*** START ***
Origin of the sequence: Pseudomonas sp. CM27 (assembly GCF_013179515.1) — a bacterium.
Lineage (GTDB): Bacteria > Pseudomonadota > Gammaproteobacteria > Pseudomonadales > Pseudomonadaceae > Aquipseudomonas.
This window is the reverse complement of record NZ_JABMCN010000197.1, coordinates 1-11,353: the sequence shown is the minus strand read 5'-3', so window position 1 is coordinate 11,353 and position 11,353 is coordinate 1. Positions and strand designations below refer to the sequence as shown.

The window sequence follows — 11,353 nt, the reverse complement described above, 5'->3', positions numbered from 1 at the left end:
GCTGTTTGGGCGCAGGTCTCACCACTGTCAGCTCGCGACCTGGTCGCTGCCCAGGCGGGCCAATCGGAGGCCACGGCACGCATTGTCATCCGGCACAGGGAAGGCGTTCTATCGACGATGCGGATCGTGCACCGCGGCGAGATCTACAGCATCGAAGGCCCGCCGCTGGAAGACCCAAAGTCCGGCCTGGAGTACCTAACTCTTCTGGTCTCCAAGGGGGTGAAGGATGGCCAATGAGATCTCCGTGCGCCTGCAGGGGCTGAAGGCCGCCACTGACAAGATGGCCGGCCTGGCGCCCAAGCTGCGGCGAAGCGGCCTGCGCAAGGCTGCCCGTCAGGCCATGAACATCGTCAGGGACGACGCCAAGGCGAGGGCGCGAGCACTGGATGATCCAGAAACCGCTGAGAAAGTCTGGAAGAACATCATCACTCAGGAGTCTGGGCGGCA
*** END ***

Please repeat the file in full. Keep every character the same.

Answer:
Origin of the sequence: Pseudomonas sp. CM27 (assembly GCF_013179515.1) — a bacterium.
Lineage (GTDB): Bacteria > Pseudomonadota > Gammaproteobacteria > Pseudomonadales > Pseudomonadaceae > Aquipseudomonas.
This window is the reverse complement of record NZ_JABMCN010000197.1, coordinates 1-11,353: the sequence shown is the minus strand read 5'-3', so window position 1 is coordinate 11,353 and position 11,353 is coordinate 1. Positions and strand designations below refer to the sequence as shown.

The window sequence follows — 11,353 nt, the reverse complement described above, 5'->3', positions numbered from 1 at the left end:
GCTGTTTGGGCGCAGGTCTCACCACTGTCAGCTCGCGACCTGGTCGCTGCCCAGGCGGGCCAATCGGAGGCCACGGCACGCATTGTCATCCGGCACAGGGAAGGCGTTCTATCGACGATGCGGATCGTGCACCGCGGCGAGATCTACAGCATCGAAGGCCCGCCGCTGGAAGACCCAAAGTCCGGCCTGGAGTACCTAACTCTTCTGGTCTCCAAGGGGGTGAAGGATGGCCAATGAGATCTCCGTGCGCCTGCAGGGGCTGAAGGCCGCCACTGACAAGATGGCCGGCCTGGCGCCCAAGCTGCGGCGAAGCGGCCTGCGCAAGGCTGCCCGTCAGGCCATGAACATCGTCAGGGACGACGCCAAGGCGAGGGCGCGAGCACTGGATGATCCAGAAACCGCTGAGAAAGTCTGGAAGAACATCATCACTCAGGAGTCTGGGCGGCA